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1979 Book of Common Prayer, Reader's Edition Hardcover – March 26, 2008
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Cover: is exactly the same, except that because of the proportions of this edition, the cross appears to cover more of the front cover and is more centered (as opposed to the pew edition where it is higher on the cover). The spine has the titel, and then "Oxford" at the base, instead of the TEC shield. It is made of the same cloth covered boards, except that the weave of the fabric is more pronounced and less slick than the pew edition. Think typical fabric covered hardback.
Size: the dimensions are given in the description. Looking at the front, it is "bigger" in that it ~3/4" taller than the pew edition, and ~1/2" wider (meaning from the spine side of the cover to right hand side of the cover where you would open the book). But it is only about 2/3's the depth (thickness), because:
Paper: the pew editions use fairly heavy, opaque, cream or white paper, but the Reader's Edition uses "Bible paper" or "onion skin," the thin, crinkly, translucent stuff that you find in Bibles. It appears fairly high quality, in that it is bright white (but not as white as the pew edition), but it is still somewhat translucent and so there is bleed through so that you can see the text on the other side of the leaf, and even the text on the next leaf. This is a bit distracting and may negate the benefit of the slightly larger typeface. It does, however, make the book noticeably thinner and lighter. The paper also wrinkles more easily than the pew edition (but less easily than "normal" Bible paper)
Typeface: on the last printed page, there is a note that the book is printed in Korea. The typeface (I'm no typographer) appears similar to the pew edition, but it is supposedly a bit larger (according Episcopalbookstore.com it is in 12pt type). In a side by side comparison, you can see that the copy typeface is a bit larger, but it isn't noticeably clearer than the pew edition because 1. the aforementioned bleed through; 2. proportionally, there is a bit less white space on any given page (gutters, blank space between last line of copy and the footer, margins); 3. the numbers in lists (for example, the numbers of the verses of the Psalter) are larger, so the line looks a bit more crowded. The title numbers of the Psalms are in a heavier, but smaller typeface than the pew edition (so they're smaller but darker, making them harder to read), and the italicized latin titles for the Psalms as well as the footers are smaller, and there is less space between characters and words than in the pew edition.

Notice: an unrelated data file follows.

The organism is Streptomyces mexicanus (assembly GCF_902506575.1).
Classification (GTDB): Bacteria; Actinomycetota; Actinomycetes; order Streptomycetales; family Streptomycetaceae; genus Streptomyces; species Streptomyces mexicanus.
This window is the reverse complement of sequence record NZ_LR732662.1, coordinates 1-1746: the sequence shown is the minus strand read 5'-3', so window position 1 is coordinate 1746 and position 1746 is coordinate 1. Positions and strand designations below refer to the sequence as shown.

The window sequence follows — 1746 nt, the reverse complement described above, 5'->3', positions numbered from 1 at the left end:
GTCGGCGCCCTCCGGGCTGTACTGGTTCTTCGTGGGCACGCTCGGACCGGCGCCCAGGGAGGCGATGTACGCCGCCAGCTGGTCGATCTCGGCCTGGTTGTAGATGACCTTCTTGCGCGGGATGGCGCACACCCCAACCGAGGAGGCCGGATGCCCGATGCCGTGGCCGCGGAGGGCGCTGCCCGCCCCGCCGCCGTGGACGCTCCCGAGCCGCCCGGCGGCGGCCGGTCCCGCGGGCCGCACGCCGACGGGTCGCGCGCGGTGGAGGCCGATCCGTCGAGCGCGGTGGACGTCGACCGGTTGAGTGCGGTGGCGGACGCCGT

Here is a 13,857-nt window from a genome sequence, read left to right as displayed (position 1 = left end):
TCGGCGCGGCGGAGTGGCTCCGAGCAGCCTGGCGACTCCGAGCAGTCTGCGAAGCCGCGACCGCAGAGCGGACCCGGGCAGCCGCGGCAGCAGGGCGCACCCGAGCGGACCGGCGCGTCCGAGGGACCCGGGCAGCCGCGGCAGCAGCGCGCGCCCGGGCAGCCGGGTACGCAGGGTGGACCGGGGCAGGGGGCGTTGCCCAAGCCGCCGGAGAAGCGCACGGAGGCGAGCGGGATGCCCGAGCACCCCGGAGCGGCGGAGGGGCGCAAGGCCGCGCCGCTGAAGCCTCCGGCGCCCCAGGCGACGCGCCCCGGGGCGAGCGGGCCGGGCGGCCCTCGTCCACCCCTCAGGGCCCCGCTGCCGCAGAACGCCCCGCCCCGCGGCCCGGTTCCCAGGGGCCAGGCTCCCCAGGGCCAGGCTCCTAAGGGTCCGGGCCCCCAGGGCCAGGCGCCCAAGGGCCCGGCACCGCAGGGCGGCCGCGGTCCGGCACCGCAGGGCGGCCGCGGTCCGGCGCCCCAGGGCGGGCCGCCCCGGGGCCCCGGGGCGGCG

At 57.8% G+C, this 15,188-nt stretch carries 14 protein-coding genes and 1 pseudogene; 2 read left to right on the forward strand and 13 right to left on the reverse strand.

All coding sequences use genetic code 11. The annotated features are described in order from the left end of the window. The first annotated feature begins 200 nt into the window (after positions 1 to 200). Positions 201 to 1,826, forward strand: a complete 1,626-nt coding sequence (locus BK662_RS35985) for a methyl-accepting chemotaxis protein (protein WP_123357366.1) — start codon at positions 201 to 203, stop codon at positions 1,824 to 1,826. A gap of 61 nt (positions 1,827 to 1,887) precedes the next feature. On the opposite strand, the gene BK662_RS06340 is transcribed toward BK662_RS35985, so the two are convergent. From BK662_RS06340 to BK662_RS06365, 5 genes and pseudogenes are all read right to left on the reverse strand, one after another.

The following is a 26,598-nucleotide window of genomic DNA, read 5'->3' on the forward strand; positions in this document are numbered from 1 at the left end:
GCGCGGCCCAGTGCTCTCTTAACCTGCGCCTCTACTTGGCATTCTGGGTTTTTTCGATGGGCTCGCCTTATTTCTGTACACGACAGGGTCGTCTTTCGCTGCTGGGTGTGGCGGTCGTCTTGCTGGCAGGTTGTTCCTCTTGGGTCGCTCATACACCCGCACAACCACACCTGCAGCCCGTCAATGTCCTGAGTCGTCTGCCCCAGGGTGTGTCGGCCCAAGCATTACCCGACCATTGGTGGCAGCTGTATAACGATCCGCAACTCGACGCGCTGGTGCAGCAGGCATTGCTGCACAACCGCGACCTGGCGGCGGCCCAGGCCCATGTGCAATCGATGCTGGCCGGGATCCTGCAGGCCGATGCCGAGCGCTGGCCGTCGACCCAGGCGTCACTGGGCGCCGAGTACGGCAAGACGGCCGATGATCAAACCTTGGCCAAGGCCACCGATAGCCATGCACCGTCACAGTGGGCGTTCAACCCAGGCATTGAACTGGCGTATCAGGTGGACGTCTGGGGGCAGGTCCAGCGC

Contents: of course it contains the standard stuff, paged to the Standard Book. It has the Revised Common Lectionary (like the pew edition), but it also includes the 1979 Episcopal Lectionary starting at page 1002 (which is not in the pew edition), however this is not noted in the Table of Contents.
Bookmarks: there are two brown/gold ribbon bookmarks of mediocre quality glued into the spine, but mine are at an odd angle.
Overall, I think it is a reasonable investment because the book is lighter and thinner, and a larger size in the hand (closer to a "normal" book, so it is easier to handle, in my opinion), but I think there is little improved clarity despite the larger typeface because of the layout and design.